TBB: On the topic of pretense, how much do you each consider yourselves analog purists?

SP: I was raised as an engineer at Tiny [Telephone], so the way that I learned was very analog. I don’t know if you’ve spoken with [John Vanderslice, owner of Tiny Telephone], but he’s pretty intense. One of the first times I spoke to him he was like “Pro Tools is the devil.” I didn’t even originally learn digital, but now at the studio in LA and we’re exploring more with Ableton and plugins. What I love about outboard gear though, is that you can use it all super wrong and come up with new tricks like the fly-in stuff, so I’m trying to explore plugins in the same way.

SH: I’d say I’m like 30% purist. If you asked me two years ago I would’ve said 90 or 100, but especially in the last three months, all of the attention on social justice has kind of changed my view a bit. Having the access to record in an analog environment is such an extreme privilege, and is really only sought after by a certain group of people, usually middle-aged white dudes. It takes so much money to do analog the right way, and luckily it was really accessible to me and Sami, but it just doesn’t feel achievable for regular people who aren’t getting huge studio budgets.

SP: Yeah, I totally agree with you. It’s hard to walk away from the concept of tape as a producer, but you gotta roll with the times. I was never particularly drawn to the analog “warmth” or “feel,” but more so the work flow.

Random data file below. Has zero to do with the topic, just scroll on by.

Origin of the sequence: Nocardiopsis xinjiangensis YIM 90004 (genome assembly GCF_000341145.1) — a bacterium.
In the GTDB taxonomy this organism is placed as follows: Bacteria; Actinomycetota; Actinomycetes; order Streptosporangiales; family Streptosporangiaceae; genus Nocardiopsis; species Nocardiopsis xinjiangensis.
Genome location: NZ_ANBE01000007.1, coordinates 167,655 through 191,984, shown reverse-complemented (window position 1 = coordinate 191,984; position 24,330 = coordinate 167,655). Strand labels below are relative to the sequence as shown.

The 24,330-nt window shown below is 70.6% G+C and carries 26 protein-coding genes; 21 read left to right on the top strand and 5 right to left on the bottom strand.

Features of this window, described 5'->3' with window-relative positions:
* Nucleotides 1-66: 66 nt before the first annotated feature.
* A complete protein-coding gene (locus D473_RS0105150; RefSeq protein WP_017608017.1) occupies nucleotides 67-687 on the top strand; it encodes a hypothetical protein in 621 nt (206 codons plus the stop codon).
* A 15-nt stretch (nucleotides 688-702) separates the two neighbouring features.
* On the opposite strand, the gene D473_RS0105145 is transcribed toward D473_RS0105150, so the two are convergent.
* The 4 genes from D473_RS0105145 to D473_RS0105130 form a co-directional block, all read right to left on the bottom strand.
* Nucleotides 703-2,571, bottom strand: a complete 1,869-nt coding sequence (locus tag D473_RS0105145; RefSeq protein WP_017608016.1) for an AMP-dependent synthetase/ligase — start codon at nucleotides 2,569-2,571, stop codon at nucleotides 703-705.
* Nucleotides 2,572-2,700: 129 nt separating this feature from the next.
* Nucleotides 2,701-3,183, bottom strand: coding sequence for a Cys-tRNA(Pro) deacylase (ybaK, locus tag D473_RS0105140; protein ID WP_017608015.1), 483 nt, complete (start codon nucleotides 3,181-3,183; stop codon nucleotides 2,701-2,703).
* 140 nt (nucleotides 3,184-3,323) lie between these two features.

TBB: One of the recurring themes I noticed on this album was tension between instruments, or between vocals and the instruments. Particularly on “The Boid,” there’s a lot of chaos in the instrumental but the vocal parts remain controlled.

SP: I think that tension comes from the recording process. Sometimes we would fly in tracks that weren’t even intended for the song. It was intentional, on “The Boid” I remember sitting down with Spencer and asking, “how do we make the time signature really fucked up and weird?”

SH: Some of it was also noticing that we write a lot of 4/4, verse-chorus-verse songs, and trying to steer away from that.

SP: Yeah, we also hadn’t really written that song yet. We recorded the drums last, and they were super hard to get down, but it ended up being one of my favorite songs on the record, and maybe one of the most coherent. I think it was like half and half, intention and seeing where things end up.

TBB: Yeah, it reminds me a bit of the band The Dismemberment Plan, where the time signature on a lot of songs is off-kilter but the lyrics are straightforward. Are there any bands you could cite as influences on this record?

SH: Nothing that particularly sounds like the record, we were listening to a lot of old bossa nova.

SP: This sounds really stupid, but I know for a fact it influenced us. Last Christmas, we saw Thom Yorke at Bill Graham—

SH: Oh god, this is so cringy admitting that this influenced us, but it kind of did. I hate Radiohead fans so much, but that show was great. All of my cool music-scene friends see citing Thom Yorke as an influence as just the lamest thing ever.

SP: But maybe that means it’s cool again now.